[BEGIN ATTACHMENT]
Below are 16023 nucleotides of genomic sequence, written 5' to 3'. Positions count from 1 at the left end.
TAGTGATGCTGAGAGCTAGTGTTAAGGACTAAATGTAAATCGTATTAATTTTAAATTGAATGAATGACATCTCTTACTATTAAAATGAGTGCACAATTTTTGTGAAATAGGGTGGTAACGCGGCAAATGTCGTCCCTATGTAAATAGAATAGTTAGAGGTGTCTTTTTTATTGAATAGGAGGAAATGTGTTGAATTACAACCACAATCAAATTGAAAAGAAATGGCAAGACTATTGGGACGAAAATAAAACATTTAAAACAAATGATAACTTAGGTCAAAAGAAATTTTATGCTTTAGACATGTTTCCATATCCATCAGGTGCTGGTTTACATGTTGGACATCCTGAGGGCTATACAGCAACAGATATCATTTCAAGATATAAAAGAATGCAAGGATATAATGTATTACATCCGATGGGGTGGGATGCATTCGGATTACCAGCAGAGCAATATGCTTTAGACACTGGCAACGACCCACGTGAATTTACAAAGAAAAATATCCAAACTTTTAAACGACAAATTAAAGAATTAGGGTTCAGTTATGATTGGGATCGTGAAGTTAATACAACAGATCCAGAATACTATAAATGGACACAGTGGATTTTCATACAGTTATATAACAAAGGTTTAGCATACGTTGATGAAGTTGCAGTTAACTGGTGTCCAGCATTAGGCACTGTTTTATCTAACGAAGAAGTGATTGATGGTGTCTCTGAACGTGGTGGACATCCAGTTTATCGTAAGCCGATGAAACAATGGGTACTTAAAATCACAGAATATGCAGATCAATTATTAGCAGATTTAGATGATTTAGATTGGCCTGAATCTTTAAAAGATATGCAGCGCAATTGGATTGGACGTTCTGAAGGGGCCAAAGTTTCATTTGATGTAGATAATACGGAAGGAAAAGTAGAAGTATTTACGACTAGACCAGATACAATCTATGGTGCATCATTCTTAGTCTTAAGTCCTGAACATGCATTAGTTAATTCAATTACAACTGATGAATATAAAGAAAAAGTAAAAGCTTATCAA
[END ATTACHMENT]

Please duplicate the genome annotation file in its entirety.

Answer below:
Below are 16023 nucleotides of genomic sequence, written 5' to 3'. Positions count from 1 at the left end.
TAGTGATGCTGAGAGCTAGTGTTAAGGACTAAATGTAAATCGTATTAATTTTAAATTGAATGAATGACATCTCTTACTATTAAAATGAGTGCACAATTTTTGTGAAATAGGGTGGTAACGCGGCAAATGTCGTCCCTATGTAAATAGAATAGTTAGAGGTGTCTTTTTTATTGAATAGGAGGAAATGTGTTGAATTACAACCACAATCAAATTGAAAAGAAATGGCAAGACTATTGGGACGAAAATAAAACATTTAAAACAAATGATAACTTAGGTCAAAAGAAATTTTATGCTTTAGACATGTTTCCATATCCATCAGGTGCTGGTTTACATGTTGGACATCCTGAGGGCTATACAGCAACAGATATCATTTCAAGATATAAAAGAATGCAAGGATATAATGTATTACATCCGATGGGGTGGGATGCATTCGGATTACCAGCAGAGCAATATGCTTTAGACACTGGCAACGACCCACGTGAATTTACAAAGAAAAATATCCAAACTTTTAAACGACAAATTAAAGAATTAGGGTTCAGTTATGATTGGGATCGTGAAGTTAATACAACAGATCCAGAATACTATAAATGGACACAGTGGATTTTCATACAGTTATATAACAAAGGTTTAGCATACGTTGATGAAGTTGCAGTTAACTGGTGTCCAGCATTAGGCACTGTTTTATCTAACGAAGAAGTGATTGATGGTGTCTCTGAACGTGGTGGACATCCAGTTTATCGTAAGCCGATGAAACAATGGGTACTTAAAATCACAGAATATGCAGATCAATTATTAGCAGATTTAGATGATTTAGATTGGCCTGAATCTTTAAAAGATATGCAGCGCAATTGGATTGGACGTTCTGAAGGGGCCAAAGTTTCATTTGATGTAGATAATACGGAAGGAAAAGTAGAAGTATTTACGACTAGACCAGATACAATCTATGGTGCATCATTCTTAGTCTTAAGTCCTGAACATGCATTAGTTAATTCAATTACAACTGATGAATATAAAGAAAAAGTAAAAGCTTATCAA